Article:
150

In ASP.NET MVC, I'm trying to create a link that includes an anchor tag (that is, directing the user to a page, and a specific section of the page).

The URL I am trying to create should look like the following:

<a href="/category/subcategory/1#section12">Title for a section on the page</a>

My routing is set up with the standard:

routes.MapRoute("Default", "{controller}/{action}/{categoryid}"); 

The action link syntax that I am using is:

<%foreach (Category parent in ViewData.Model) { %>
<h3><%=parent.Name %></h3>
<ul>
<%foreach (Category child in parent.SubCategories) { %>
    <li><%=Html.ActionLink<CategoryController>(x => x.Subcategory(parent.ID), child.Name) %></li>
<%} %>
</ul>
<%} %>

My controller method is as follows:

public ActionResult Subcategory(int categoryID)
{
   //return itemList

   return View(itemList);
}

The above correctly returns a URL as follows:

<a href="/category/subcategory/1">Title for a section on the page</a>

I can't figure out how to add the #section12 part. The "section" word is just the convention I am using to break up the page sections, and the 12 is the ID of the subcategory, i.e., child.ID.

How can I do this?

97

I would probably build the link manually, like this:

<a href="<%=Url.Action("Subcategory", "Category", new { categoryID = parent.ID }) %>#section12">link text</a>
  • 20
    Should really use the overloads for ActionLink as described by @Brad Wilson. – mattruma Feb 20 '10 at 13:40
  • 18
    @mattruma sorry I disagree. KISS. Why have a member full of parameters , some of which are left as null, when you can simply state it explicitly. Anyone can see what the above means whereby Brad's response is convoluted and requires you to dig into intellisense. Too many parameters is a recognised anti pattern..c2.com/cgi/wiki?TooManyParameters – Ed Blackburn Feb 1 '12 at 14:51
  • 2
    I agree. Both methods work, but since the way fragments are specified in URLs isn't going to change in the near future, I think this way is actually more readable and clearer in its intent. If needed, you can still extend the Url or Html object with a custom method which includes a simple way to add a fragment string. – LorenzCK Feb 3 '12 at 14:03
279

There are overloads of ActionLink which take a fragment parameter. Passing "section12" as your fragment will get you the behavior you're after.

For example, calling LinkExtensions.ActionLink Method (HtmlHelper, String, String, String, String, String, String, Object, Object):

<%= Html.ActionLink("Link Text", "Action", "Controller", null, null, "section12-the-anchor", new { categoryid = "blah"}, null) %>
  • Are these overloads part of an extensions library? I don't seem to get them. – grenade Sep 18 '09 at 13:12
  • There are two: public static string ActionLink(this HtmlHelper htmlHelper, string linkText, string actionName, string controllerName, string protocol, string hostName, string fragment, object routeValues, object htmlAttributes); public static string ActionLink(this HtmlHelper htmlHelper, string linkText, string actionName, string controllerName, string protocol, string hostName, string fragment, RouteValueDictionary routeValues, IDictionary<string, object> htmlAttributes); – Brad Wilson Sep 26 '09 at 16:26
  • 11
    This should be the answer. – Rubens Mariuzzo Dec 3 '12 at 14:11
  • 1
    The overloads of Html.ActionLink that allow specification of an anchor by passing the fragment, force you to pass the controller by name. I don't like that. If the controller name is incorrect, run-time exceptions will occur, rather than a compile errors. – R. Schreurs Jan 25 '13 at 12:26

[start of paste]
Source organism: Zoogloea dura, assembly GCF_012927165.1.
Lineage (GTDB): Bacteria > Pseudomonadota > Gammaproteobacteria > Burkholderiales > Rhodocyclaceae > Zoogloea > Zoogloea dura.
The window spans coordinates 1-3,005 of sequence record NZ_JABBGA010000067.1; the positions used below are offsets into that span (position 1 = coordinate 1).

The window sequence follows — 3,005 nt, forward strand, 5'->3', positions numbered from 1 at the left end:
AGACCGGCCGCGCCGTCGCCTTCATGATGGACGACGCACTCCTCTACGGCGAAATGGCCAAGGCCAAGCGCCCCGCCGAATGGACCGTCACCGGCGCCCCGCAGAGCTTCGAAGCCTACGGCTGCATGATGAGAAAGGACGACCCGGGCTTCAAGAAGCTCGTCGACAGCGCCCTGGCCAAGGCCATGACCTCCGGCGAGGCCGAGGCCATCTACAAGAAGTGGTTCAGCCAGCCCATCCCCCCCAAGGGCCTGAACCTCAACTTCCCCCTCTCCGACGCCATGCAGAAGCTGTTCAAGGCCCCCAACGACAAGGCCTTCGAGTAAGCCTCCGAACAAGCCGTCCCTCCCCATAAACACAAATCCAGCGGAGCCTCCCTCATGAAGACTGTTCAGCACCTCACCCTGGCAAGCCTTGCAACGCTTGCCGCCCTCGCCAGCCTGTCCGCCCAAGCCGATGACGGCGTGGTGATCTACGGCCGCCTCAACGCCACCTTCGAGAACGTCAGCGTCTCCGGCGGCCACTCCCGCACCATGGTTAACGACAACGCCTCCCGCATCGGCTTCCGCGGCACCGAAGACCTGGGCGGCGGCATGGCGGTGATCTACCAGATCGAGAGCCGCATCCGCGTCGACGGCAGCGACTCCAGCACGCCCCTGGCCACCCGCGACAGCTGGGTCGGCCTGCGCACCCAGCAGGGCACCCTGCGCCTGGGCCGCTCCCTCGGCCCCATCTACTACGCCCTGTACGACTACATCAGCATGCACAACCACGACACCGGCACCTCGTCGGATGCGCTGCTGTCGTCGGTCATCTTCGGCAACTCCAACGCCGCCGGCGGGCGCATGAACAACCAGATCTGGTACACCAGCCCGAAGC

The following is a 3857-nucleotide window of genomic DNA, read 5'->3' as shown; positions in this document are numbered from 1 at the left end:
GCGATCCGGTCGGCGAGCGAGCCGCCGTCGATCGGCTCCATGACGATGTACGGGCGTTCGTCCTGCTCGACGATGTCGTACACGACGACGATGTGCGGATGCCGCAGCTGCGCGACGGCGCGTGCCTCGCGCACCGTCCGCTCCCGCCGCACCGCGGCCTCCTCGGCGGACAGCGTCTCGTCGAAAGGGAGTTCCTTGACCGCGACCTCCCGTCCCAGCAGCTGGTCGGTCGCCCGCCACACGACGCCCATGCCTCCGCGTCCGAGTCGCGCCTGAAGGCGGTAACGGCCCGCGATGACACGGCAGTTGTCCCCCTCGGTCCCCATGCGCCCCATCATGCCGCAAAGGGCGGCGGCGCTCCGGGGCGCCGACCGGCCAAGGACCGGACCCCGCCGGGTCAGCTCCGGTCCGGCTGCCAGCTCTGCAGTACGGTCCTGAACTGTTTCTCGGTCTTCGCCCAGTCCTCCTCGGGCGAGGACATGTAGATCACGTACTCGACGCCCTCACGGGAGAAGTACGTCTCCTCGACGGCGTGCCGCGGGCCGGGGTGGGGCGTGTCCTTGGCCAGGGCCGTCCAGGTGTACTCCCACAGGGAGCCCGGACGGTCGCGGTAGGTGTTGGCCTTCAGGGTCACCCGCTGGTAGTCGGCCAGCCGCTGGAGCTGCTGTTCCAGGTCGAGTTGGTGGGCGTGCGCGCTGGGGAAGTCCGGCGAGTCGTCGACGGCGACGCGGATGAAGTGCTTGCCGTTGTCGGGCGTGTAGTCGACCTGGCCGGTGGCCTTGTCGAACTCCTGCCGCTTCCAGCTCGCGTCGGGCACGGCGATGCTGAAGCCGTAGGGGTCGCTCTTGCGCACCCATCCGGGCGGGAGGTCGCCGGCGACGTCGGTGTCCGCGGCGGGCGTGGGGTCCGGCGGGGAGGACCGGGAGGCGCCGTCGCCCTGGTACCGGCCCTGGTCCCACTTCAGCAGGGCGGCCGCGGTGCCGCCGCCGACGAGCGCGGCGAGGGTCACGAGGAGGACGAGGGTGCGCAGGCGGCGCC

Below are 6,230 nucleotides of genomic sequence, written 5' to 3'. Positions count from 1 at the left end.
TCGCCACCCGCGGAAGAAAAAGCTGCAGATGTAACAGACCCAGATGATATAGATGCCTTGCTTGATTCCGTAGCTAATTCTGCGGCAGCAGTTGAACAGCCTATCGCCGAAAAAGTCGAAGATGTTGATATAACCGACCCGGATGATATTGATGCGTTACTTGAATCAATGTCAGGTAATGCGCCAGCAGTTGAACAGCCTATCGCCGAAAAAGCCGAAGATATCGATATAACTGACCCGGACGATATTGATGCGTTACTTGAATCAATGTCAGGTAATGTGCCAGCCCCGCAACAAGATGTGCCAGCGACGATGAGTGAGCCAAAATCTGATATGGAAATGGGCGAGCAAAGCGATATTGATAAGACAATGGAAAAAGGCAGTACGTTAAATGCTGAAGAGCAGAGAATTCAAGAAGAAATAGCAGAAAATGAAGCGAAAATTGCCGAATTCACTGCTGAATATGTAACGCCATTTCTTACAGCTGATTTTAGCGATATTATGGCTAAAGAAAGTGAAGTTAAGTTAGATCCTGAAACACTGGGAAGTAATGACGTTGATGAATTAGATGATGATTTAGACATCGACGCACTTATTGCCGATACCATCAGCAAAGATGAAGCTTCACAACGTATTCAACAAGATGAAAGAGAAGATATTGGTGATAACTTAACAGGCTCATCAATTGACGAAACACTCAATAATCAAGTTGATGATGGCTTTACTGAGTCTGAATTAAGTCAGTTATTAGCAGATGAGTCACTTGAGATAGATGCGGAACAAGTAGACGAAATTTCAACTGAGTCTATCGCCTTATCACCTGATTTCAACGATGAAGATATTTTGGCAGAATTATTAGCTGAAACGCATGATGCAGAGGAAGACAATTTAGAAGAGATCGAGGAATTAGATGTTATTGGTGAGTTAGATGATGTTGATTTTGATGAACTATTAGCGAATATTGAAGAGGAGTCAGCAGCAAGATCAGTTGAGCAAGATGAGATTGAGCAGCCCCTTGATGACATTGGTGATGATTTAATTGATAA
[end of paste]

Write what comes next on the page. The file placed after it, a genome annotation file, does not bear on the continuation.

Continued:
• 1
    @RobertMcKee if your link text is more than just text, then Html.ActionLink() wouldn't work in any scenario - you would need to use href=@Url.Action() style syntax. – Katstevens Nov 2 '17 at 12:56
14

I don't remember in which version of ASP.NET MVC (ASP.NET MVC 3+ I believe) / Razor the parameterlabeldeclaration or whatever it's called (parameter: x) feature was introduced, but to me this is definitely the proper way to build a link with an anchor in ASP.NET MVC.

@Html.ActionLink("Some link text", "MyAction", "MyController", protocol: null, hostName: null, fragment: "MyAnchor", routeValues: null, htmlAttributes: null)

Not even Ed Blackburns antipattern argument from this answer can compete with that.

10

I just did it like this:

<a href="@Url.Action("Index","Home")#features">Features</a>
1

Here is the real life example

@Html.Grid(Model).Columns(columns =>
    {
           columns.Add()
                   .Encoded(false)
                   .Sanitized(false)
                   .SetWidth(10)
                   .Titled(string.Empty)
                   .RenderValueAs(x => @Html.ActionLink("Edit", "UserDetails", "Membership", null, null, "discount", new { @id = @x.Id }, new { @target = "_blank" }));

  }).WithPaging(200).EmptyText("There Are No Items To Display")

And the target page has TABS

<ul id="myTab" class="nav nav-tabs" role="tablist">

        <li class="active"><a href="#discount" role="tab" data-toggle="tab">Discount</a></li>
    </ul>
0

My solution will work if you apply the ActionFilter to the Subcategory action method, as long as you always want to redirect the user to the same bookmark:

http://spikehd.blogspot.com/2012/01/mvc3-redirect-action-to-html-bookmark.html

It modifies the HTML buffer and outputs a small piece of javascript to instruct the browser to append the bookmark.

You could modify the javascript to manually scroll, instead of using a bookmark in the URL, of course!

Hope it helps :)

0

I Did that and it works for redirecting to other view I think If you add the #sectionLink after It will work

<a class="btn yellow" href="/users/Create/@Model.Id" target="_blank">
                                        Add As User
                                    </a>

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